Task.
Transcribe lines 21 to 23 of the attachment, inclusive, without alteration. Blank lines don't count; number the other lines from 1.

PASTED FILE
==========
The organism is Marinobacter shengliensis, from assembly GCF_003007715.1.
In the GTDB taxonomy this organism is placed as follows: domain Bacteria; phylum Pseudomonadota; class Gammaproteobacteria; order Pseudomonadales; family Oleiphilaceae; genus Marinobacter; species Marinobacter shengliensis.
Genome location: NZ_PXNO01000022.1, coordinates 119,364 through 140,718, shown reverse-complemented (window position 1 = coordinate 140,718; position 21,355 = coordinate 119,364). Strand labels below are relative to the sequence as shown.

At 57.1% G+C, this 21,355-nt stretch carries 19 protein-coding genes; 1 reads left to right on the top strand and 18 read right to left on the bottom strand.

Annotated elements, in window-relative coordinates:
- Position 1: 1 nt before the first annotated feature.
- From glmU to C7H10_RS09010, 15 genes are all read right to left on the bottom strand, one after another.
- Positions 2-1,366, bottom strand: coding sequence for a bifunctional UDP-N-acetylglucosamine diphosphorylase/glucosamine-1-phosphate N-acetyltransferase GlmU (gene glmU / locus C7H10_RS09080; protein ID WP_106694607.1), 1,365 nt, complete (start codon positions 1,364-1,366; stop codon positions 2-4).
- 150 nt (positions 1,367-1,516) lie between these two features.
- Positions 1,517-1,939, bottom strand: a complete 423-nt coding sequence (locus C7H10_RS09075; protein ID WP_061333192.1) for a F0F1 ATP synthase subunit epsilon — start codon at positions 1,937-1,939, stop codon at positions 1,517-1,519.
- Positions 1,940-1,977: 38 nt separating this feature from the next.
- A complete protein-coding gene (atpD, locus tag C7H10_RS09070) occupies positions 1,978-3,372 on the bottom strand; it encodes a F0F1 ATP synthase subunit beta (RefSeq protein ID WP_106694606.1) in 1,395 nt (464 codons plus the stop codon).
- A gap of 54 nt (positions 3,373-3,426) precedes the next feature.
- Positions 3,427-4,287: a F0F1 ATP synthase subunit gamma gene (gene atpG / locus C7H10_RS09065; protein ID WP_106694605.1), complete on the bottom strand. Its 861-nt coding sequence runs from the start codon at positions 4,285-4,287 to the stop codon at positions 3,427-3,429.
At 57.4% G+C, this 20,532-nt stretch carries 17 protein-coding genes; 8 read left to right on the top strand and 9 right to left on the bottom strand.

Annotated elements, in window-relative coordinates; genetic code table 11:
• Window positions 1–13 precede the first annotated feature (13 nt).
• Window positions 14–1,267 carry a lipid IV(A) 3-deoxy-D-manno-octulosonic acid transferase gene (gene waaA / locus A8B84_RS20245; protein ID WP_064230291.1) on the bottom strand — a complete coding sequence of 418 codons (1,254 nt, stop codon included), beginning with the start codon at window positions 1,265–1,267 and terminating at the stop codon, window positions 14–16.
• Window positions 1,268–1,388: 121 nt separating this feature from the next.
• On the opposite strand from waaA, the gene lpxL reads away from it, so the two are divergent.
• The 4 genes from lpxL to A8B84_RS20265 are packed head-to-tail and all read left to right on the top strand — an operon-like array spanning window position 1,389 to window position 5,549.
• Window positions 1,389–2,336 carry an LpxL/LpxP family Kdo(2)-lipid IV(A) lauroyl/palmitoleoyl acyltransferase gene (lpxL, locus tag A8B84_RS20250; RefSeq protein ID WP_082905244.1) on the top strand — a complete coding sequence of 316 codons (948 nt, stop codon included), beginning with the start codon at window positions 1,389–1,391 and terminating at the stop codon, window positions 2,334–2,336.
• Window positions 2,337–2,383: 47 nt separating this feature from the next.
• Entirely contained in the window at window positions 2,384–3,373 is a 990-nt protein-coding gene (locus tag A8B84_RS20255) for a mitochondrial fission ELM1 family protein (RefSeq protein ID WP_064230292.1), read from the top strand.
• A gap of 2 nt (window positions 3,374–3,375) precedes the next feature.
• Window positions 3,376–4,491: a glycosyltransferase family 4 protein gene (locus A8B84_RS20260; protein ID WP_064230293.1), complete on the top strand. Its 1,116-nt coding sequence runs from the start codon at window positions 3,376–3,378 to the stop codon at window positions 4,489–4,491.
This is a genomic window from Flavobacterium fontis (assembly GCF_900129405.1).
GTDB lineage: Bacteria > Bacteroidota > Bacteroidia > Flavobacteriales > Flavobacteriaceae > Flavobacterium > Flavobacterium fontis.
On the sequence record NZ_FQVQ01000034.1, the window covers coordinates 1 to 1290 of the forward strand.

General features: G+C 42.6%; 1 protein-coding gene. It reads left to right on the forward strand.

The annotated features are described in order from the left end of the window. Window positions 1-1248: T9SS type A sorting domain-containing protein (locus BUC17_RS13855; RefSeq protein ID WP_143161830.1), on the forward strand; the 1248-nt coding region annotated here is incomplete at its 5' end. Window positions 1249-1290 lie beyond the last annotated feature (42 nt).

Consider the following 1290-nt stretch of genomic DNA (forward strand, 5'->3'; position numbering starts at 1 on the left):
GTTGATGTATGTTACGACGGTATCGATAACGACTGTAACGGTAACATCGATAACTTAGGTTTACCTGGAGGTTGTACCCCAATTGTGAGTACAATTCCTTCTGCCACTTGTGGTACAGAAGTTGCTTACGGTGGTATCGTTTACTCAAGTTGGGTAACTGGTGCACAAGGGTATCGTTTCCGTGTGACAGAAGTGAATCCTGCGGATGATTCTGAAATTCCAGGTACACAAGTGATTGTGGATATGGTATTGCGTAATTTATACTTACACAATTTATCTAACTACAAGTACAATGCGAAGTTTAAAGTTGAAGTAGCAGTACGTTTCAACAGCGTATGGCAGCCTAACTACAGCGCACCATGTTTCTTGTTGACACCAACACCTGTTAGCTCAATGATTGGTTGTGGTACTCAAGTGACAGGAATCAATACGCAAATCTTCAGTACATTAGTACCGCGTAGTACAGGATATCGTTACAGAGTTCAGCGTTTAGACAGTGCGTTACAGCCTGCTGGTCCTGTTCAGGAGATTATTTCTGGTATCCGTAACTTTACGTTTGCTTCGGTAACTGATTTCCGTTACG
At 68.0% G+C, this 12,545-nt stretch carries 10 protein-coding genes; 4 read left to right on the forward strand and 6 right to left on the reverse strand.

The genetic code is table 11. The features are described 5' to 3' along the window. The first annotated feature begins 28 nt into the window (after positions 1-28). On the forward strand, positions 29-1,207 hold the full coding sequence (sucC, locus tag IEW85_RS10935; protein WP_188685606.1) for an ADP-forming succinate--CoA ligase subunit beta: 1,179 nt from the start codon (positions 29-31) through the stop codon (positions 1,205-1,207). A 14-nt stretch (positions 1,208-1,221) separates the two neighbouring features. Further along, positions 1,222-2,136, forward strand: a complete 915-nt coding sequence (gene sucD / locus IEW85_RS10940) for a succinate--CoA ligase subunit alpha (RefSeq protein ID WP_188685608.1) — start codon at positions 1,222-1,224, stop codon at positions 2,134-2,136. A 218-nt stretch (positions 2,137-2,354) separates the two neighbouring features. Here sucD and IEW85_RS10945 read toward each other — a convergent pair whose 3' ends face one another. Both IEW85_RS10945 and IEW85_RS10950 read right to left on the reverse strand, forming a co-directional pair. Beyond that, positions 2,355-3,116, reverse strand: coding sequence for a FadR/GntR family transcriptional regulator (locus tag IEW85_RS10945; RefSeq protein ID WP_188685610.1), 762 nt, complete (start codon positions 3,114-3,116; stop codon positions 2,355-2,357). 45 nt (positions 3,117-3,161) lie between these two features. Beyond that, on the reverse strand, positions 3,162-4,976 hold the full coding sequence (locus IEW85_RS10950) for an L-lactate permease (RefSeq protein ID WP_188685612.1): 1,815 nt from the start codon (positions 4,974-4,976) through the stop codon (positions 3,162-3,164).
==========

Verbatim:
• The 4 genes from lpxL to A8B84_RS20265 are packed head-to-tail and all read left to right on the top strand — an operon-like array spanning window position 1,389 to window position 5,549.
• Window positions 1,389–2,336 carry an LpxL/LpxP family Kdo(2)-lipid IV(A) lauroyl/palmitoleoyl acyltransferase gene (lpxL, locus tag A8B84_RS20250; RefSeq protein ID WP_082905244.1) on the top strand — a complete coding sequence of 316 codons (948 nt, stop codon included), beginning with the start codon at window positions 1,389–1,391 and terminating at the stop codon, window positions 2,334–2,336.
• Window positions 2,337–2,383: 47 nt separating this feature from the next.